NCPA - National Center for Policy Analysis


December 13, 2007

The U.S. economy has long benefited from foreign direct investment, with much of it going straight into the pockets of U.S. workers, says Steve Forbes, president and chief executive officer of Forbes Inc., and editor-in-chief of Forbes Magazine.

For example:

  • American affiliates of foreign companies spend more than $350 billion annually on salaries, working out to an average salary that is $7,000 more per year than the average paid by U.S. companies.
  • Research and development is also obviously critical to our future, and foreign companies spent over $31 billion on research and development in the United States in 2005; that's 13 percent of all the R&D outlays in the United States.

Further, foreigners investing in the United States also are more likely to reinvest here, furthering innovation and economic growth:

  • The Congressional Research Service reports that foreign firms reinvested $48.6 billion (45 percent of their income) back into the U.S. economy in 2004.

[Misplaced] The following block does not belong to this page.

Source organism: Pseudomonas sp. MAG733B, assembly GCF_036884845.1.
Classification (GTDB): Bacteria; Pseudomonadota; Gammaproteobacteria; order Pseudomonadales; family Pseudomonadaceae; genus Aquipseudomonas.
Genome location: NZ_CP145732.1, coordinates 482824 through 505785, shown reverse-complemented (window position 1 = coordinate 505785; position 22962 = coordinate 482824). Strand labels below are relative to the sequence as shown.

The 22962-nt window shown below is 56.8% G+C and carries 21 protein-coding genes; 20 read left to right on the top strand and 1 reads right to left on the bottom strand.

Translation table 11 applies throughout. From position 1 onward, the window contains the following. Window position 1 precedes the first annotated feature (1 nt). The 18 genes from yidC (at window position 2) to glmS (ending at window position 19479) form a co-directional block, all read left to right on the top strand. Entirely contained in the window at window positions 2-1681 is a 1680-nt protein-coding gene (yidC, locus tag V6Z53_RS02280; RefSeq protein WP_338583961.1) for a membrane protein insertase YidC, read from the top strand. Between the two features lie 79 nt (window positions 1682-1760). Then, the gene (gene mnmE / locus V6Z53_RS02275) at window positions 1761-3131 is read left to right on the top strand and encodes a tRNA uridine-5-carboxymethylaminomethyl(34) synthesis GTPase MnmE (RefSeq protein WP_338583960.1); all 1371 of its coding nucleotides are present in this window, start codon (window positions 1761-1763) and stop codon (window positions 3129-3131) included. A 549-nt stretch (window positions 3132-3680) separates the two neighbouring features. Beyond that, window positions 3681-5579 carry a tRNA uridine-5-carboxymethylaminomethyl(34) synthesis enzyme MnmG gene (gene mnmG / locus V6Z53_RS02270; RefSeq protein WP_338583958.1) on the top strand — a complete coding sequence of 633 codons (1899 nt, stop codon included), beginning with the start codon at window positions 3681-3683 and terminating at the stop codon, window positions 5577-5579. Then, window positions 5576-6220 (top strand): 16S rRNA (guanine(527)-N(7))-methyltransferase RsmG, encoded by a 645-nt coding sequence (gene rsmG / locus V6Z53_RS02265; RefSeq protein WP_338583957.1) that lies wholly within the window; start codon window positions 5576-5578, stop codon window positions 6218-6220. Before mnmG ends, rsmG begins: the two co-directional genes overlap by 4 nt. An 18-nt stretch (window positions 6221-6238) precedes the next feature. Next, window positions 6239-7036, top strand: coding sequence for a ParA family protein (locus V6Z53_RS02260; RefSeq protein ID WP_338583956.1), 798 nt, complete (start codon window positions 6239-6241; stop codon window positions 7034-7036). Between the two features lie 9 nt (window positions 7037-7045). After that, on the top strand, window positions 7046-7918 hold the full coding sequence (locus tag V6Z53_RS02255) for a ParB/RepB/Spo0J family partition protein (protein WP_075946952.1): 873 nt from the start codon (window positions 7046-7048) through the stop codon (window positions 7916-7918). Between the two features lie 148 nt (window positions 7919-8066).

• Last year alone saw capital inflows of over $183 billion; the overall value of direct foreign investment in the United States totals around $2 trillion.

Yet despite these huge benefits to our economy and to millions of American workers, various special interests are threatening to hobble or halt the inflow of this job-creating money in the name of protection and national security, says Forbes.  Our security should never be put at risk for the sake of pro-growth foreign investments.  But America hurts itself by not putting out a welcome mat along with the "Beware of Dog" sign.  Throughout our history, foreign investment in this country has fueled economic growth and supported a strong standard of living for millions of Americans.

Source: Steve Forbes, "Let's Stay Open for Business," Wall Street Journal, December 13, 2007.

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